Cerebrospinal fluid in tuberculous meningitis exhibits only the L-enantiomer of lactic acid
Reinecke, Carolus J.
Van Cruchten, Arno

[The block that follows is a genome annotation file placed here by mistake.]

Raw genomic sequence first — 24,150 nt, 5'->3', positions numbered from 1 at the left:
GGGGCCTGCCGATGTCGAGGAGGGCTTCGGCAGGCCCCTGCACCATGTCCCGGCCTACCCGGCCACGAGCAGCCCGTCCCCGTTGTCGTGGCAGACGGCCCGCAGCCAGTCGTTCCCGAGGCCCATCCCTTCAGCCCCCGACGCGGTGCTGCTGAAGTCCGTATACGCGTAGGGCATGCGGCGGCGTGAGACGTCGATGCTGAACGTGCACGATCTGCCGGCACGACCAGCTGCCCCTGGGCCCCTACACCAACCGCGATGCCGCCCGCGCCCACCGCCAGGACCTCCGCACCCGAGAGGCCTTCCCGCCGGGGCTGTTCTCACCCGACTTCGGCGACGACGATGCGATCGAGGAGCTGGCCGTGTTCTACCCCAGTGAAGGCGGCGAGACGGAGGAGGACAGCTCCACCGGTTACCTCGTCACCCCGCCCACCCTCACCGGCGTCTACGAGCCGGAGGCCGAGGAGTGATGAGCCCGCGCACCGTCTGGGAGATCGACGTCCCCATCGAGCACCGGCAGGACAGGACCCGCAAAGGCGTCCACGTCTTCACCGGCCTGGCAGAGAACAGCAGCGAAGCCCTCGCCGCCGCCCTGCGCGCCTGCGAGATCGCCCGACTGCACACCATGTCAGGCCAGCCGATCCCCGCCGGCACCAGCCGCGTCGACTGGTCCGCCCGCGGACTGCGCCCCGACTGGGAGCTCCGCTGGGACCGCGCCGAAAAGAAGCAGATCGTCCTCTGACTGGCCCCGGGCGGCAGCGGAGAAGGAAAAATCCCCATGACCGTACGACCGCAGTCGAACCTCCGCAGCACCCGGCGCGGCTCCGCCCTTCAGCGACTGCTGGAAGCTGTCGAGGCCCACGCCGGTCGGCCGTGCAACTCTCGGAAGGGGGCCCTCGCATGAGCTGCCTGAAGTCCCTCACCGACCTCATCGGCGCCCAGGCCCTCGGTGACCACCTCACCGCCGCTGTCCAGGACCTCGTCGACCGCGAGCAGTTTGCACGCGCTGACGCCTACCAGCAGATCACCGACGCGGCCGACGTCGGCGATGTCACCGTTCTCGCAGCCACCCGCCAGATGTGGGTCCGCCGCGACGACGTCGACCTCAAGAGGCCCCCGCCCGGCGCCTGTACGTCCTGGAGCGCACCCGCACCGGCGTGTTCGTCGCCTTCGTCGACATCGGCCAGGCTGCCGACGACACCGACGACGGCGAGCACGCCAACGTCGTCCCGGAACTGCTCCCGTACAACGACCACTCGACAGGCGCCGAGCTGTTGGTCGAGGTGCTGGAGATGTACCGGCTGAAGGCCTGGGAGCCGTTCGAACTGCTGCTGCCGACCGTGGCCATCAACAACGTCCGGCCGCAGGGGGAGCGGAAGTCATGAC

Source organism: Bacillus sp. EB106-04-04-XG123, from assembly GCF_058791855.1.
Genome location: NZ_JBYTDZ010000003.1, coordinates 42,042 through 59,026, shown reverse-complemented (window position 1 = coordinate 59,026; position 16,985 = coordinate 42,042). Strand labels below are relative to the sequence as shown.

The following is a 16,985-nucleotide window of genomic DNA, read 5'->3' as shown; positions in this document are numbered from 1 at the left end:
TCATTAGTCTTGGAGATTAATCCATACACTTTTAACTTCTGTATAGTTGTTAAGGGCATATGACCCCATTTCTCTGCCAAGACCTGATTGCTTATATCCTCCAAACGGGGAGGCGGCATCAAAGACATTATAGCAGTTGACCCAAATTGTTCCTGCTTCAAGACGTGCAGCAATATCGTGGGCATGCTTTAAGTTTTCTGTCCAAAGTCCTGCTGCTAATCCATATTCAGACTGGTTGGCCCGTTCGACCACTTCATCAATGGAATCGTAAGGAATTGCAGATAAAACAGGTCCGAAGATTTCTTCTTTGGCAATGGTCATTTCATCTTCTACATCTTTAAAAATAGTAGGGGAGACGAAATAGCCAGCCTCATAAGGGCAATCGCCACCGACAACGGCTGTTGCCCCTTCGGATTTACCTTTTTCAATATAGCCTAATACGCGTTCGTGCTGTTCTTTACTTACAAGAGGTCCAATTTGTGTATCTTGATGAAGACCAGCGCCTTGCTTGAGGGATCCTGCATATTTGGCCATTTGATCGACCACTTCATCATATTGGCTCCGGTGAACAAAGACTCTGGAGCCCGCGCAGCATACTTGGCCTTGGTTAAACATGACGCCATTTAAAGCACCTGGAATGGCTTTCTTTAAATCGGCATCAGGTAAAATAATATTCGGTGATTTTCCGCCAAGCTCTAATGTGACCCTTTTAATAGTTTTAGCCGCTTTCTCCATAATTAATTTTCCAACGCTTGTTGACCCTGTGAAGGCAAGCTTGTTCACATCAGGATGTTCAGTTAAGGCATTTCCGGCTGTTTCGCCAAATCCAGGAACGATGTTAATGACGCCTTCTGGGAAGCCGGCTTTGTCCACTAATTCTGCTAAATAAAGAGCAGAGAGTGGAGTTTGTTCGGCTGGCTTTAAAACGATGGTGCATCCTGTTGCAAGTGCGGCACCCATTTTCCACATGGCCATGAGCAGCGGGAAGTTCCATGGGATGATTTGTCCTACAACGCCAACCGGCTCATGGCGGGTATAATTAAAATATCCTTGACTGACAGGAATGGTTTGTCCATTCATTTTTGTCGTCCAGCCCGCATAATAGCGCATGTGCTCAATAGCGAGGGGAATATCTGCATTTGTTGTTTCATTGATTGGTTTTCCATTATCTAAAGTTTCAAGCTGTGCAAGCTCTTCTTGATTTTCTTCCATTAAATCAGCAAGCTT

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Background: The defining feature of the cerebrospinal fluid (CSF) collected from infants and children with tuberculous meningitis (TBM), derived from an earlier untargeted nuclear magnetic resonance (NMR) metabolomics study, was highly elevated lactic acid. Undetermined was the contribution from host response (L-lactic acid) or of microbial origin (D-lactic acid), which was set out to be determined in this study. Methods: In this follow-up study, we used targeted ultra-performance liquid chromatography–electrospray ionization–tandem mass spectrometry (UPLC–ESI–MS/MS) to determine the ratio of the L and D enantiomers of lactic acid in these CSF samples. Results: Here we report for the first time that the lactic acid observed in the CSF of confirmed TBM cases was in the L-form and solely a response from the host to the infection, with no contribution from any bacteria. The significance of elevated lactic acid in TBM appears to be that it is a crucial energy substrate, used preferentially over glucose by microglia, and exhibits neuroprotective capabilities. Conclusion: These results provide experimental evidence to support our conceptual astrocyte–microglia lactate shuttle model formulated from our previous NMR-based metabolomics study — highlighting the fact that lactic acid plays an important role in neuroinflammatory diseases such as TBM. Furthermore, this study reinforces our belief that the determination of enantiomers of metabolites corresponding to infectious diseases is of critical importance in substantiating the clinical significance of disease markers